Director: Anders ?stergaard
UK Release date: 17 July 2009
Certificate: 12A (84 mins)
‘Film them – film them all.’ A finger points the camera towards the top of a range of towerblocks, where heads and flags protrude as on a tree-lined horizon. It is Rangoon, Burma, in the late months of 2007, and the streets are filled with people. Burma VJ documents the efforts of a group of video journalists to record the uprisings against the military regime that has controlled the country since 1962. Rangoon became the epicentre of these protests and what reporting there was of the protests was brought to the rest of the world via the team of undercover journalists whose story the film tells. Due to the risks involved (reporters and protesters alike faced imprisonment, torture and death) the film is the product of an international effort spanning Burma, Denmark and Thailand. ‘Joshua’, exiled in Thailand and coordinating the movements of his friends in Rangoon, is our conduit of experience and ends the film making his way across the mountains back into Burma.
Stylised hand-held camera work has become in vogue for horror films or thrillers in order to convey a sense of uncontrolled risk, but the shaking lenses and hurried refocusing in Burma VJ aren’t the product of artistic intent but of survival. Clutching camcorders and small digital cameras between the arm and the torso means that the illegal act of recording can be done as secretly as possible. The first shot of the film is of an old man standing outside an official building and raising a sign with words of protest carefully drawn. From a car window the camera focuses on him. Within a few minutes a van pulls up and three shirted men simply take the sign from his hands and lift him into the back of the van. It pulls away and the only memory that he was there is the recording on the camera. This need to record and tell the truth is one of the few forms of protest possible in such a controlling state. It reminds one how privileged the media is in Britain to be able to enjoy the freedom that it does, and that for all its failings we are fortunate to have such a counterbalance to power.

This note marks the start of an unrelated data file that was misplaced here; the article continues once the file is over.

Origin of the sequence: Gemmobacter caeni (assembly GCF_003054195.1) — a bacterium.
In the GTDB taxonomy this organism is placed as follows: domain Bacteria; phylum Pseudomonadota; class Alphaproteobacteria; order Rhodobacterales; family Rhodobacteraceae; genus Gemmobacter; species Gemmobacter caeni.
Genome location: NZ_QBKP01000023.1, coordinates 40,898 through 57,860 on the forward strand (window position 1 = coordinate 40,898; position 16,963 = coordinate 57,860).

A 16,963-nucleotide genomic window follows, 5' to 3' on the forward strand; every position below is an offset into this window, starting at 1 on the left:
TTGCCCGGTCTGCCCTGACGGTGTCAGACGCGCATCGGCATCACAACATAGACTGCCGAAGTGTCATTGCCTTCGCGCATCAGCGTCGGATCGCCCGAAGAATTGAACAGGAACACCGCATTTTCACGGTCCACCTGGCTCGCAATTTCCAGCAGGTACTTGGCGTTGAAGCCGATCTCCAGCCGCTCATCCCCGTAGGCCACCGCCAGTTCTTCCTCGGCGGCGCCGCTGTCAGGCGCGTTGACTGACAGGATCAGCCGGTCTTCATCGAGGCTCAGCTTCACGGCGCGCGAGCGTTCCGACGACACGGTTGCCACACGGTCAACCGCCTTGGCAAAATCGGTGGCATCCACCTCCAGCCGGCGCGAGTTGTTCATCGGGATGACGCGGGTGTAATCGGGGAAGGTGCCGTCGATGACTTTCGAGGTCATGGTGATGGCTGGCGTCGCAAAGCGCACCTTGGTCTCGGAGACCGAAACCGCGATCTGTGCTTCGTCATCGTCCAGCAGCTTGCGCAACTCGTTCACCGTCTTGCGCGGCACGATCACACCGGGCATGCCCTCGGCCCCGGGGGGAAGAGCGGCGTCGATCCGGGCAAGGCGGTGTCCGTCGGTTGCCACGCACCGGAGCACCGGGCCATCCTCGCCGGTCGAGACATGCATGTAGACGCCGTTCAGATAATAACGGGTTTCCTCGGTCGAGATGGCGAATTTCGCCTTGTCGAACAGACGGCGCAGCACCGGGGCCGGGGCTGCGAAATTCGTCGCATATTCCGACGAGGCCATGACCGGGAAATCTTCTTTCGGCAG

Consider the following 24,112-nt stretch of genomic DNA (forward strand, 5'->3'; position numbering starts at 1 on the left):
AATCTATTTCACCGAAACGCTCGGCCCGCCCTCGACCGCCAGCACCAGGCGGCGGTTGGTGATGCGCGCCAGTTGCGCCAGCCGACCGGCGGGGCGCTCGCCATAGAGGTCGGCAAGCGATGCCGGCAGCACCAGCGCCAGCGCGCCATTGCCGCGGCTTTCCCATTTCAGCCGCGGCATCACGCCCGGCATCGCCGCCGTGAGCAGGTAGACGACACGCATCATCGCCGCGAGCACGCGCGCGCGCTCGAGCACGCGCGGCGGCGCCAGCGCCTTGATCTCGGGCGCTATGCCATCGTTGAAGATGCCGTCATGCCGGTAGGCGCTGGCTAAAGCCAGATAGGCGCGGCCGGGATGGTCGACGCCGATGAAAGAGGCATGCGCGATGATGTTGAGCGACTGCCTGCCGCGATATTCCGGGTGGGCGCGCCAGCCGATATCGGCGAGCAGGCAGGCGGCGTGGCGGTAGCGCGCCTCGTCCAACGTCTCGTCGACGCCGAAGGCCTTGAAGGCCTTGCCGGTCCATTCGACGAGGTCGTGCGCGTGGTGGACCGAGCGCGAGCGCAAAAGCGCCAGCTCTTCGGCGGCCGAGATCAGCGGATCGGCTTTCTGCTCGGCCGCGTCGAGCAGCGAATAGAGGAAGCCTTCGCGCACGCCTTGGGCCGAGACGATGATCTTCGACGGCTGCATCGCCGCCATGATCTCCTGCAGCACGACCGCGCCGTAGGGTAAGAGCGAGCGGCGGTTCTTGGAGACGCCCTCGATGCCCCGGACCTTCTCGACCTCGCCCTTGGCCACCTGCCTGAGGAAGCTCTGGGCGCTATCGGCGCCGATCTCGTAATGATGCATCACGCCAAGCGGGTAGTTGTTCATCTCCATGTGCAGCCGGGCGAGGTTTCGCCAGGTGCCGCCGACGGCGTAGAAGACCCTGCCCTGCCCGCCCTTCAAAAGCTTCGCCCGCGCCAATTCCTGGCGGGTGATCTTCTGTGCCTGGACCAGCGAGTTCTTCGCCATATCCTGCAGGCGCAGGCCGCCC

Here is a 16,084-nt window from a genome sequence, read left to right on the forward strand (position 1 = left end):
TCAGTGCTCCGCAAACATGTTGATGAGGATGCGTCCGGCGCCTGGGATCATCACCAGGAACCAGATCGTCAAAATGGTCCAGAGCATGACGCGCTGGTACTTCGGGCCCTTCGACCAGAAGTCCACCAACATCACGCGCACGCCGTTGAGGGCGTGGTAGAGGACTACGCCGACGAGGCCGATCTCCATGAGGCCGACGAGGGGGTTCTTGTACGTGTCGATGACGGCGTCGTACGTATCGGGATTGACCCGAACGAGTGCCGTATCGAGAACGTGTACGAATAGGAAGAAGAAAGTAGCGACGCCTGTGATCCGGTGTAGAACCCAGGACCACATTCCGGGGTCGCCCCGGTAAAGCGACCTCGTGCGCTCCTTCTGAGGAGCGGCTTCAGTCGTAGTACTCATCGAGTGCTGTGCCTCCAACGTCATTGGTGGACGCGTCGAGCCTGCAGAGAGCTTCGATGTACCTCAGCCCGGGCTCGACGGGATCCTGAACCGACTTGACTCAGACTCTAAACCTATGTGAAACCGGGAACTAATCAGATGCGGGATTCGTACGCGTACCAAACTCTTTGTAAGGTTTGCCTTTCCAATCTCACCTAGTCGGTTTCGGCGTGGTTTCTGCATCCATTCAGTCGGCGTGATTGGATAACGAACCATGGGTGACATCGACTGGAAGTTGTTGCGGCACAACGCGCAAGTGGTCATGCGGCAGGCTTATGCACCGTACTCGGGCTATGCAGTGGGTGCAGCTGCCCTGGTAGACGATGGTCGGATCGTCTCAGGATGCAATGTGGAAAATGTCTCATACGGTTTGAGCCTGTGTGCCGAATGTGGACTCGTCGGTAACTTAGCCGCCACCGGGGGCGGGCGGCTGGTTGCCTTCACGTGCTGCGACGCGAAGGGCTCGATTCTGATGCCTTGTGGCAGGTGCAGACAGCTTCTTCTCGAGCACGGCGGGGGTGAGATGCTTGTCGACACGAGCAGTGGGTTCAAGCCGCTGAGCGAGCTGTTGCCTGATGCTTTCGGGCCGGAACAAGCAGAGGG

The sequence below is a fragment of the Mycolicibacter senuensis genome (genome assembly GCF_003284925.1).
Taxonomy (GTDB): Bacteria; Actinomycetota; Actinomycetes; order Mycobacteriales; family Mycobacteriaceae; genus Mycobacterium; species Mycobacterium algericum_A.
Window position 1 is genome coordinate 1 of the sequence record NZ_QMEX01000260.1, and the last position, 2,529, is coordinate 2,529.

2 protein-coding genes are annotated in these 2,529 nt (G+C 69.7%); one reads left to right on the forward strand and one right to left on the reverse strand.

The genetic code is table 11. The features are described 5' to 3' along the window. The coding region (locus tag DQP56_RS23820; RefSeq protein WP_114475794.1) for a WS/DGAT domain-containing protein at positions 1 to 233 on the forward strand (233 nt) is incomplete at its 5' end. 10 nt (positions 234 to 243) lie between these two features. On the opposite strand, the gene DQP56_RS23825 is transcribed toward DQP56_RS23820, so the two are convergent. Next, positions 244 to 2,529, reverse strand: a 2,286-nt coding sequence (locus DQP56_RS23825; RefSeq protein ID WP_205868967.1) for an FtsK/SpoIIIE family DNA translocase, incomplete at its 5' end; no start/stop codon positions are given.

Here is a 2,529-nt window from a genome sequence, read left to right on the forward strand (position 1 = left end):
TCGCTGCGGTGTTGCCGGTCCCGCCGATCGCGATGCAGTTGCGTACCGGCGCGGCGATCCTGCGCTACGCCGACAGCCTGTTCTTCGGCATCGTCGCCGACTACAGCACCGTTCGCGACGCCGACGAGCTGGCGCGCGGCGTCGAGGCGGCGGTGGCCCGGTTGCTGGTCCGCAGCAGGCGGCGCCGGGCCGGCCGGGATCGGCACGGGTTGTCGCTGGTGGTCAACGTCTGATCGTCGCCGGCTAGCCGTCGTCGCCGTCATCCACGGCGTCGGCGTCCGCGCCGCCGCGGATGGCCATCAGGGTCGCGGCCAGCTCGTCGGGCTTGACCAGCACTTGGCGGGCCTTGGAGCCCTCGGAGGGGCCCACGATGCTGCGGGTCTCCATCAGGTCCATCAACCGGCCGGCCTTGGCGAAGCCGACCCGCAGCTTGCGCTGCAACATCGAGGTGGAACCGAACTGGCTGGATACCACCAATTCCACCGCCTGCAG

Running throughout the film as an artery are the crimson robes of Rangoon’s Buddhist monks. What marked out the protests of 2007 was the involvement not just of students (who had led the protests in the late ‘80s) but the ranks of religious. As a group who enjoyed the paternalism of the state and a revered position in society, it was a seismic shift to see the monks lead the protests, at one point forming a barricade to protect the reporters from state thugs. Their chant of freedom – from distress, fear and poverty – was taken up by the ranks of civilians who filled the towerblocks and marched with the monks towards the house where Aung San Suu Kyi is still held under house arrest. The reporters’ astonishment that this might be a turning point is matched only by the horror that the army turns on the monks too, ransacking the monastery, ripping off robes and culminating in the body of a monk charred by violence floating facedown in a river. To see a religious congregation display not just intense solidarity with, but leadership of, a mass of disempowered people is nothing short of inspirational. At extreme personal cost the monks made public where they stood in the face of evil.
In a situation like this tiny battles won can seem eclipsed by the longer war. In one sense, nothing changed in Burma: the military rule just as strongly, the people’s chosen leader Aung San Suu Kyi is still imprisoned in her own home, and the poorest still suffer the worst in the face of disasters such as the 2008 cyclone that destroyed or damaged nearly half of all the country’s buildings. The initials ‘VJ’ in Europe carry with them the connotation of victory: Burma VJ is a film forged from courage and it is a victory that against such opposition it has been made. Watching it is a form of witness – a small way to honour those who died and those who continue to suffer.
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